Media release

Dodging clean up costs: six tricks coal mining companies play

April 14, 2016


A new report from Environmental Justice Australia’s Climate & Finance Program highlights six ways mining companies avoid paying for the rehabilitation of mine sites.

“The report looks at six ways coal companies operating in Australia currently avoid, minimise or delay their rehabilitation obligations” said David Barnden, Climate & Finance Lawyer at Environmental Justice Australia.

“Coal miners in NSW and Queensland are obliged to clean up mines and arrange bank guarantees in case they go bankrupt. However companies take advantage of loopholes to delay cleaning up. They also provide bank guarantees that do not cover full rehabilitation costs.“

“When coal companies like Peabody go bankrupt taxpayers bear any excess rehabilitation costs. Worse still, communities may have to deal with pollution and other dangers from sites that never get properly rehabilitated.”

The six tricks are:

1. Care and maintenance

This is where a mine is mothballed. It never officially closes and is not rehabilitated. When a company goes bankrupt the taxpayer could be on the hook.

2. Extract until cash reserves run dry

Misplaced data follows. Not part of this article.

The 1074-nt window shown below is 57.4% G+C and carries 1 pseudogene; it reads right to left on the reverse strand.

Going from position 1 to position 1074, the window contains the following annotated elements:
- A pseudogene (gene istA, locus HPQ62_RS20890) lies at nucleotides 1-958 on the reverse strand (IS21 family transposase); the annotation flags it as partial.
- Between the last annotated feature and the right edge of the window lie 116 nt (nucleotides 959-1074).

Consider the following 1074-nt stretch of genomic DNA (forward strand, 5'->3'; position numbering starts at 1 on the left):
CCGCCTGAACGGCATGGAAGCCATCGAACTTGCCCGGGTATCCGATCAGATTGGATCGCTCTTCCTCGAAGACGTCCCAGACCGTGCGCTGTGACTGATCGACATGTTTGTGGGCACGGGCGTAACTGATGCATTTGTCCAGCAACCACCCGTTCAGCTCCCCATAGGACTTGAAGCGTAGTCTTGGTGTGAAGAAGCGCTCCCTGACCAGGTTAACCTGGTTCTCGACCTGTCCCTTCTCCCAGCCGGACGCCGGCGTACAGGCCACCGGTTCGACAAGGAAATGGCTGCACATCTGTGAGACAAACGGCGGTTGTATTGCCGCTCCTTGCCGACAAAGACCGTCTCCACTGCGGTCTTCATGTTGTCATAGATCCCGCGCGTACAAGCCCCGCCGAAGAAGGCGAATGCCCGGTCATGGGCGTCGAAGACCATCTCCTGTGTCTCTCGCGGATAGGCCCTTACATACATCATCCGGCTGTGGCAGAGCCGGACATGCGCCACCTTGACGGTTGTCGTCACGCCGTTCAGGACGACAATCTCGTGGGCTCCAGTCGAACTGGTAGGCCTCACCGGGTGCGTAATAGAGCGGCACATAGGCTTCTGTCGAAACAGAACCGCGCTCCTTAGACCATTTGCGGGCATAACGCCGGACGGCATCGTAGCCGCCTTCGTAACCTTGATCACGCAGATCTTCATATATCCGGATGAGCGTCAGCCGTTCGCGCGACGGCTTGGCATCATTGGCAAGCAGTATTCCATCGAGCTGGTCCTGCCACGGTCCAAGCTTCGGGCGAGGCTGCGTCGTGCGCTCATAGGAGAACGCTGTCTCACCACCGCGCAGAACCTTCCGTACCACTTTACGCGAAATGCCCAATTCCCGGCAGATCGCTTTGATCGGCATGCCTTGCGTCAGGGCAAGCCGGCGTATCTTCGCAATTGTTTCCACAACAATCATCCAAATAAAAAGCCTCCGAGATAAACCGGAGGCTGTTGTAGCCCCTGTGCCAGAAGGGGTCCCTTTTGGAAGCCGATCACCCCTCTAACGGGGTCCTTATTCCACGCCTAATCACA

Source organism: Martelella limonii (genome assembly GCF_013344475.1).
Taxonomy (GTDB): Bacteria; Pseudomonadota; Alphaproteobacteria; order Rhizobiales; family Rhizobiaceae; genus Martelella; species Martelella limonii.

Investment banks recognise running mines at a loss until cash reserves run dry can be the best financial outcome for companies and their directors. Instead of rehabilitating when cash is available, taxpayers risk footing the bill should the company go bankrupt.

3. Don’t rehabilitate

One hole left by Rio Tinto’s Mount Thorley coal mine would cost $2 billion to fill. The NSW government decided ‘it would not be reasonable to impose a condition that requires Rio Tinto to completely or even partially backfill the final void’.

4. Sell to an unknown minnow

Sale prices for coal mines are depressed but selling a mine cheaply means the former owner is no longer liable for rehabilitation costs. For example, the Isaac Plains mine in Queensland once valued at $600 million was sold to Stanmore Coal last year for $1. Rehabilitation costs could be immense.

5. Expand

If an existing mine expands instead of closes, companies put off provisioning for rehabilitation costs in their financial statements. This could avoid bankruptcy for a loss-making mine and create more rehabilitation obligations.

6. Inappropriate discounts

A company can get a range of discounts on the amount of financial assurance. In Queensland, mining companies can receive discounts of up to 30%. Peabody, on the precipice of bankruptcy, is in line to receive $10 million in discounts on account of the company’s ‘financial stability’.

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